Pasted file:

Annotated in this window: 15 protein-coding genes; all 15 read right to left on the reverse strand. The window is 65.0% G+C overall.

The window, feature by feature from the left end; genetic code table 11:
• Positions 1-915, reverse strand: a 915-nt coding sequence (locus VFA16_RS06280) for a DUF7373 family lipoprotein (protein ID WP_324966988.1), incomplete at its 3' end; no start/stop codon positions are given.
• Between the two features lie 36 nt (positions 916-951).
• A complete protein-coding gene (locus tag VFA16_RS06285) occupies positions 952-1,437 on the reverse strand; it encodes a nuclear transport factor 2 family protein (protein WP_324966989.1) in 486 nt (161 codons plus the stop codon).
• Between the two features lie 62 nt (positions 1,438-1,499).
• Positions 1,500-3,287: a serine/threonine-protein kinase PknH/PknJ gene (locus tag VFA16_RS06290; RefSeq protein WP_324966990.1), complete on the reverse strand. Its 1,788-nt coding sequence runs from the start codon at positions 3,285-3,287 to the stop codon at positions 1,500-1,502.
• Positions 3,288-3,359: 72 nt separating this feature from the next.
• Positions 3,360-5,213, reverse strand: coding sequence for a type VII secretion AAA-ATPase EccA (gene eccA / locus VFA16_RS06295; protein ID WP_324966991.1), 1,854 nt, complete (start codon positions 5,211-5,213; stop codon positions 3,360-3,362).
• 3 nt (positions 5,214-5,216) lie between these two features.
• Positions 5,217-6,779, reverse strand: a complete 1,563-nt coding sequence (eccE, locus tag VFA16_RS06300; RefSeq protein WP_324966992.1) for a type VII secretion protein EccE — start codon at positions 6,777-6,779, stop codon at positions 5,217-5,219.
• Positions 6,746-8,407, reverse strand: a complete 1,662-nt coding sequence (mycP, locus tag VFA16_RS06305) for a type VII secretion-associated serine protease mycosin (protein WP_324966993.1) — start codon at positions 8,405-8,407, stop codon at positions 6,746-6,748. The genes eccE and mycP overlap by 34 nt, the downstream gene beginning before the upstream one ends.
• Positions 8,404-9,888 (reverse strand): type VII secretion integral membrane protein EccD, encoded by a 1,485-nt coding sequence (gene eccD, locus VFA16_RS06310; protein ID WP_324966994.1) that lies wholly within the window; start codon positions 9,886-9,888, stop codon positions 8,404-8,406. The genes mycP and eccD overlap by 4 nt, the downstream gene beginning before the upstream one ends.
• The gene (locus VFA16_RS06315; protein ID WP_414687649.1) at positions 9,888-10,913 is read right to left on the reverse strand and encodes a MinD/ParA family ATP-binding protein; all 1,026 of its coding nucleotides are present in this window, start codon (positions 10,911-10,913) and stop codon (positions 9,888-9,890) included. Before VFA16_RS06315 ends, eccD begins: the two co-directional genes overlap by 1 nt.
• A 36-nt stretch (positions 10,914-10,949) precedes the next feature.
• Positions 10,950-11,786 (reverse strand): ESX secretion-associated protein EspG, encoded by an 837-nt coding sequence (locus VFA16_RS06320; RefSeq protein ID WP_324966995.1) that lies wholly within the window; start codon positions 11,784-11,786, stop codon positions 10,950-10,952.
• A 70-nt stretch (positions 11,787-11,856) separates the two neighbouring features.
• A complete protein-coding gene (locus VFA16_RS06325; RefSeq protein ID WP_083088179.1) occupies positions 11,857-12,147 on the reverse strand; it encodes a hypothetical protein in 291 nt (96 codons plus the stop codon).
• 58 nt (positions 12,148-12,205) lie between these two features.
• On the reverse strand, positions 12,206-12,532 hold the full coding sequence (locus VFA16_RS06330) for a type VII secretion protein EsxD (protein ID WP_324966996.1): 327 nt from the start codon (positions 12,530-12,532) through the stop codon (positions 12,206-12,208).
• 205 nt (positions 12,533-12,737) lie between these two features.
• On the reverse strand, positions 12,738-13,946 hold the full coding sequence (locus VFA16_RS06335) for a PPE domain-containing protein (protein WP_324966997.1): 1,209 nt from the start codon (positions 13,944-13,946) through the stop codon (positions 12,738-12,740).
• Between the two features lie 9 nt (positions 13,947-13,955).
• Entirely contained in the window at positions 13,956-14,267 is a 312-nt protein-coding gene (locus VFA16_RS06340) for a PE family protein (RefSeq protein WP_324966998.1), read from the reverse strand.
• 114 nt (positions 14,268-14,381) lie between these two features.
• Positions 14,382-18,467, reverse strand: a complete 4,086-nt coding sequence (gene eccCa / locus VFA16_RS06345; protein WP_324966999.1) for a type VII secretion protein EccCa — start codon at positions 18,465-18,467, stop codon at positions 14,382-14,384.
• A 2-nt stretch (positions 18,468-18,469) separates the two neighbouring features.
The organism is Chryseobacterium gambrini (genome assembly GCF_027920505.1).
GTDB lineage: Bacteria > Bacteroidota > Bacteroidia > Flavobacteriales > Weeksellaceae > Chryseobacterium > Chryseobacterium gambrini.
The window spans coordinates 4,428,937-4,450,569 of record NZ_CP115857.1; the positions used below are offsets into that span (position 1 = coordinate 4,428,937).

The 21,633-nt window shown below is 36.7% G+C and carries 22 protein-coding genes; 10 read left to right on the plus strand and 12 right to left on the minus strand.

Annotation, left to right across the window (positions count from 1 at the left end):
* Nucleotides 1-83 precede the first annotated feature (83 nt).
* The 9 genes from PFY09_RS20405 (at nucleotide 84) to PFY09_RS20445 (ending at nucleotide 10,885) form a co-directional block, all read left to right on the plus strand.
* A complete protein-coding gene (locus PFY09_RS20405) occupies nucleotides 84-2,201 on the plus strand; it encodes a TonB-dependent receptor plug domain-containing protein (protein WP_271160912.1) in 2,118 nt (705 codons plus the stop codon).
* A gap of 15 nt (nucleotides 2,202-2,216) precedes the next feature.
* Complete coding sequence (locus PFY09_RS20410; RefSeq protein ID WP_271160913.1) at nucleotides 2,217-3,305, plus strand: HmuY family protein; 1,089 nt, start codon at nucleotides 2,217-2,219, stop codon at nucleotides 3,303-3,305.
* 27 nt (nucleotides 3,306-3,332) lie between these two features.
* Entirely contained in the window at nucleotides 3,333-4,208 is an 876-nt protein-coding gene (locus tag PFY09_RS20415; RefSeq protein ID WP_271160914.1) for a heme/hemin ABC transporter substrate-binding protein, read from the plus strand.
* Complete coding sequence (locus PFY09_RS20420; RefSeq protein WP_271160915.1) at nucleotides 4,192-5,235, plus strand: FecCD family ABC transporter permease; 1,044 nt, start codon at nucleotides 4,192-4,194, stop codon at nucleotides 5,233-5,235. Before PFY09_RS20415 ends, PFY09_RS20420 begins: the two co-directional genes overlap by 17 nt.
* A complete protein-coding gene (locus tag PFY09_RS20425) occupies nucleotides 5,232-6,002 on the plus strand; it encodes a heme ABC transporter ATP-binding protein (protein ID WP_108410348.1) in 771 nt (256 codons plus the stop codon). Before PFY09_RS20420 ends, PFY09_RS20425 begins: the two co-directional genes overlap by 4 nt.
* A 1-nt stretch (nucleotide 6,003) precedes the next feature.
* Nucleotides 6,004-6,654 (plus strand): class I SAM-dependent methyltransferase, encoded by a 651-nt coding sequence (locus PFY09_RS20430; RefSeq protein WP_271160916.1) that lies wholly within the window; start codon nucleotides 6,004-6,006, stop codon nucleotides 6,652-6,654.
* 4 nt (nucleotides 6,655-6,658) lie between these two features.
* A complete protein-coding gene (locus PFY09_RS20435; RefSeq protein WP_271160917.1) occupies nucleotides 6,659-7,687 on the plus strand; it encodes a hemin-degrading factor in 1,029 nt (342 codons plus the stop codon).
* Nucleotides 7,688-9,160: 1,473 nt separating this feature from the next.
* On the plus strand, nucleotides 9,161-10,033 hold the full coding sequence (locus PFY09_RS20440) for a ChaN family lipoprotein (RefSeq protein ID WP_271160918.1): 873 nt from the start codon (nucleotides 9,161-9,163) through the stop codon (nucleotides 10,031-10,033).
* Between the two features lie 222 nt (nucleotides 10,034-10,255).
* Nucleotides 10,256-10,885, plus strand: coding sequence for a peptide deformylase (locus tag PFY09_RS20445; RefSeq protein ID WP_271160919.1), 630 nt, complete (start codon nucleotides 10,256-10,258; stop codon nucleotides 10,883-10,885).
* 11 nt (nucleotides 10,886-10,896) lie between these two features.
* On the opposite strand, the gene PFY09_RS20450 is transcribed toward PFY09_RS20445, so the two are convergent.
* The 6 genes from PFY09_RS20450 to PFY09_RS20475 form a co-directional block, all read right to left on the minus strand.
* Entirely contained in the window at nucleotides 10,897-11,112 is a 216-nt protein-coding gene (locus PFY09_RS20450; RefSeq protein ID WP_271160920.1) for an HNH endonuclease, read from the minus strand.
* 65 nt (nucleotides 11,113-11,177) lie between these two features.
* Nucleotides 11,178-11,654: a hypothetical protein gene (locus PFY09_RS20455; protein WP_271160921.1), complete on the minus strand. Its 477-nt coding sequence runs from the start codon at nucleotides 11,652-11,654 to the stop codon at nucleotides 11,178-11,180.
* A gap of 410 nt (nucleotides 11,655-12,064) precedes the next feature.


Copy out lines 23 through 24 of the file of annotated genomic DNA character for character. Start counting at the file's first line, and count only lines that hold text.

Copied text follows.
• Between the two features lie 9 nt (positions 13,947-13,955).
• Entirely contained in the window at positions 13,956-14,267 is a 312-nt protein-coding gene (locus VFA16_RS06340) for a PE family protein (RefSeq protein WP_324966998.1), read from the reverse strand.